The dispute is also proving an opportunity for staff to express their anger at the wider way higher education is run. At Birmingham and Warwick Universities over two-thirds of teaching is delivered by staff on short-term or casual contracts. Across the sector 53% of academic staff are employed on insecure, non-permanent contracts. Many of them have spent (or will spend) seven years or more studying through undergraduate, Masters and PhD for these jobs, incurring massive debts along the way.

The decision on DC pensions itself seems to have involved undue influence by Oxbridge colleges, which were all allowed individual votes (on the University Challenge principle) while much larger universities with many more pension scheme members got only one vote each. A Channel 4 investigation has revealed scandalous expense claims by vice-chancellors, including one who got £1600 for the cost of relocating his pet dog to the UK from Australia. Right-wing commentators have used this as an excuse to say universities are getting too much public subsidy. But the real comparison ought to be with rank-and-file university migrant staff who have pay thousands for their own visa costs from their own pockets: it’s quite something when the VC’s dog gets a better deal than the workers.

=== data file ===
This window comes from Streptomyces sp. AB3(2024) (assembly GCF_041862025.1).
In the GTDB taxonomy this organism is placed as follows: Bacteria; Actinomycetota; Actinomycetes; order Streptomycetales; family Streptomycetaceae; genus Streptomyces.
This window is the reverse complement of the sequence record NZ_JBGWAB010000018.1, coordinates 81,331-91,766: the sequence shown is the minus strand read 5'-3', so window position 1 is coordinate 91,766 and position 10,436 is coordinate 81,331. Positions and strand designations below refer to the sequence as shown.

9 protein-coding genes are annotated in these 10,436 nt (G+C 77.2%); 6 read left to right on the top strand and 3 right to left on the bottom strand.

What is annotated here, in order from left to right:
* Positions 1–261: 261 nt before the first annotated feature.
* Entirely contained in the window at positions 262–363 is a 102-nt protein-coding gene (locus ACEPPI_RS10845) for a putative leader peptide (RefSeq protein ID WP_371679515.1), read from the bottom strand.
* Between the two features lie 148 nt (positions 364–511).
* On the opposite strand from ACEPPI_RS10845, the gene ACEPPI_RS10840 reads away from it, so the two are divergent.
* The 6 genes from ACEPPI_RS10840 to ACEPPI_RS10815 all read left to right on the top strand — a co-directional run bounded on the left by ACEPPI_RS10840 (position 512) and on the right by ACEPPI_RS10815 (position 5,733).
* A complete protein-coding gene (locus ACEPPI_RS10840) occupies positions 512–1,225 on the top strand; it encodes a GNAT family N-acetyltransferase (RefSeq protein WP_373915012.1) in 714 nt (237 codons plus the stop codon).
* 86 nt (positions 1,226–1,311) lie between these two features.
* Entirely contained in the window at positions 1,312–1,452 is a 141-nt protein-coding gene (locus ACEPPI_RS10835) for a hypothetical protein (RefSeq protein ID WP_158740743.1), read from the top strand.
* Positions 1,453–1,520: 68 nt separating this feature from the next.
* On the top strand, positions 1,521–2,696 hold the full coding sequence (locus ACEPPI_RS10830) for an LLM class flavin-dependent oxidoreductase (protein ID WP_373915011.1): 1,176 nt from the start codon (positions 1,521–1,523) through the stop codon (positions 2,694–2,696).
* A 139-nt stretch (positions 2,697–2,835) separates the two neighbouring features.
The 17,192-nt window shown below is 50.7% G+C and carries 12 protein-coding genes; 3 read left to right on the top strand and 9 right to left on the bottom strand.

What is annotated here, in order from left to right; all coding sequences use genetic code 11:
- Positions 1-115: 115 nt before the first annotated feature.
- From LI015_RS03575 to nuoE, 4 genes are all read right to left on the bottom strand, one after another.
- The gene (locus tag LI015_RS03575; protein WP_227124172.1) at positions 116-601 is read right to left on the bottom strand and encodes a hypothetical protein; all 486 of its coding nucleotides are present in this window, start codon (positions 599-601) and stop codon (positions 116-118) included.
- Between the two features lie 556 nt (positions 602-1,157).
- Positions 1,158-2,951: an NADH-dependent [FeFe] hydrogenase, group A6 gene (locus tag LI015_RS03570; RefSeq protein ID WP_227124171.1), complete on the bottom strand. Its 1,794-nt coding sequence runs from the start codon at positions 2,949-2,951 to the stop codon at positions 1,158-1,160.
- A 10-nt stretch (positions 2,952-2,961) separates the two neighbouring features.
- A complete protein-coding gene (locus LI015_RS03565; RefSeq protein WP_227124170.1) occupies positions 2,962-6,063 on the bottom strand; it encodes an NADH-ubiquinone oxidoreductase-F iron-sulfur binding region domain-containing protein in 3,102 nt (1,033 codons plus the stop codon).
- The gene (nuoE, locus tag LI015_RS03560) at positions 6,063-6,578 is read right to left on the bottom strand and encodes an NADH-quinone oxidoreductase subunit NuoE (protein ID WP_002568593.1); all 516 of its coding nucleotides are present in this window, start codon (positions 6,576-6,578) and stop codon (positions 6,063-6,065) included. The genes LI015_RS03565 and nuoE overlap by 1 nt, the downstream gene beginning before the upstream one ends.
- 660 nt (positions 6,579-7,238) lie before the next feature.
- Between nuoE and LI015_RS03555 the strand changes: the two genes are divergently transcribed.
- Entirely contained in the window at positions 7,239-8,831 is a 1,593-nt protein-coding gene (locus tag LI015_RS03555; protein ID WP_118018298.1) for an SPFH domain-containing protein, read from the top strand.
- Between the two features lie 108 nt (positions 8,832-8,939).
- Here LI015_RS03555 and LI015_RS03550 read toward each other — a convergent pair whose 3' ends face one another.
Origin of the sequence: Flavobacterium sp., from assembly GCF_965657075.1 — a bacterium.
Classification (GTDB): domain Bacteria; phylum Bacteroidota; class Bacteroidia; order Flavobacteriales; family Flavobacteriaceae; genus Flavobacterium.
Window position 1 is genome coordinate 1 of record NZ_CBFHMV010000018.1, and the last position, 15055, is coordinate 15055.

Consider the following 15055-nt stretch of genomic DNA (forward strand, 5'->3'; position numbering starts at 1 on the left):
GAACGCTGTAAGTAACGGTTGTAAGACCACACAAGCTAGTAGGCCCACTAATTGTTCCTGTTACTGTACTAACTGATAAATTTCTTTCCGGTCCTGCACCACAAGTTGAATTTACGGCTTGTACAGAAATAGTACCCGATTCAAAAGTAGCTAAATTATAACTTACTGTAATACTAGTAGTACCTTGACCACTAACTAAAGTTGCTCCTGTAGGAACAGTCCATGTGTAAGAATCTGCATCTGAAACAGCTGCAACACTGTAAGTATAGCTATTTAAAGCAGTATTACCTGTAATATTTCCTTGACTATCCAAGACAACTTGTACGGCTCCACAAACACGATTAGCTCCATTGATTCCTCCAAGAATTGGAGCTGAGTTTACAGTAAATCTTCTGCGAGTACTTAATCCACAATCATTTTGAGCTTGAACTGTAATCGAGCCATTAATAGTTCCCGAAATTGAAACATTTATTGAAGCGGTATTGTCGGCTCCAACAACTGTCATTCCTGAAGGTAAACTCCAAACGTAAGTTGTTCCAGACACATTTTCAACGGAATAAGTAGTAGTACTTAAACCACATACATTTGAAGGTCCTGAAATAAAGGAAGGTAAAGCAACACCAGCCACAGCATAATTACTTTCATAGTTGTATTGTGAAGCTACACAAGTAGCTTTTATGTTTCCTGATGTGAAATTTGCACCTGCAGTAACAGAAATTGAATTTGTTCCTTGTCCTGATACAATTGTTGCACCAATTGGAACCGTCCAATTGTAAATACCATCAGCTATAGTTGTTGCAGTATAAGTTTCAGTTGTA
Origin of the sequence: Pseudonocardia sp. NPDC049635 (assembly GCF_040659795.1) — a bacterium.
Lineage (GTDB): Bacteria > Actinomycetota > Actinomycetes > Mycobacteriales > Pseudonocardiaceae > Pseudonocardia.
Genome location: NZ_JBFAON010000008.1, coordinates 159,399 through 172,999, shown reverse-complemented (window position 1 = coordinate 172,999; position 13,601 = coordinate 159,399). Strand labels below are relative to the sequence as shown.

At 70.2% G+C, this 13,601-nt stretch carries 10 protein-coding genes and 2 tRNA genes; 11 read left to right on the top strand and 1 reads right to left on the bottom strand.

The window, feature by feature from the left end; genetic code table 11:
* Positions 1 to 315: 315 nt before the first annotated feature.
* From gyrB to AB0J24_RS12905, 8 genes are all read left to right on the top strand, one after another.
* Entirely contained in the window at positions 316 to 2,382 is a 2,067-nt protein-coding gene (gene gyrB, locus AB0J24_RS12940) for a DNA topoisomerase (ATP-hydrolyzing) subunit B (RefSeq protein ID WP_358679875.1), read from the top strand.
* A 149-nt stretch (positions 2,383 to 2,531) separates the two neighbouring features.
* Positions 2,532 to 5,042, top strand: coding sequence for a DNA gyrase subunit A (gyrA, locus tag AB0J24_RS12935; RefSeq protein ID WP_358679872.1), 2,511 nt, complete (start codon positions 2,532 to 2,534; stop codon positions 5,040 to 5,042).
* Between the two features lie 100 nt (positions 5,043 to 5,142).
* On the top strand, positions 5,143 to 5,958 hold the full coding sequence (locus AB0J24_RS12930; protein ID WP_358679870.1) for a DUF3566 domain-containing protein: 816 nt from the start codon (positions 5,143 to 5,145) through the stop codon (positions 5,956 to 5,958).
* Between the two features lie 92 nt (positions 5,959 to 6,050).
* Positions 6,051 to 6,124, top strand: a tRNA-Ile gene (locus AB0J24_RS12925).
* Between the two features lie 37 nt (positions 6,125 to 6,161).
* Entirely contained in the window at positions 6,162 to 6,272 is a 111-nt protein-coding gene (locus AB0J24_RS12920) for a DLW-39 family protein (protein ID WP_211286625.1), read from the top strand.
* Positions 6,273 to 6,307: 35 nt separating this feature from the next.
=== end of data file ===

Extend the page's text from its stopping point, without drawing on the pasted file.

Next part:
It’s now clear that the deficit is a lie, and that the threat of poverty in retirement is real. Employers promised in 2011 and 2016 that cuts to pensions then would be the last: no-one is going to believe them a third time. The pay lost through sustained strikes now will be difficult, especially for the lowest paid staff, but there are both national and local strike funds to support them. It is these precarious staff, saddled with huge student debt and priced out of the housing market, who — if they stay in university jobs — have the most to lose from the pension cuts.

Support from Labour MPs, who’ve visited picket lines and posted solidarity messages on social media, has been excellent, and a far cry from attitudes in the party a decade ago, although public statements have tended to focus on calling for meaningful negotiations rather than saying what they might do in power. The LibDems, typically opportunistic, have called on the Government to underwrite the pension scheme, a promise that Labour could and should better with a guarantee to match the Teachers’ Pension Scheme provision for staff in post-92 universities.
The biggest danger facing the dispute now is that UCU calls off the strikes on a promise of talks
but no firm commitment. In the junior doctors’ dispute the bosses tried this and managed to scupper the momentum of the action. That’s a big risk in universities, with limited times in the academic year when action can be truly effective.

Branches need to stay firm and make clear that the dispute will continue until the employers make an offer that doesn’t mean poverty in old age.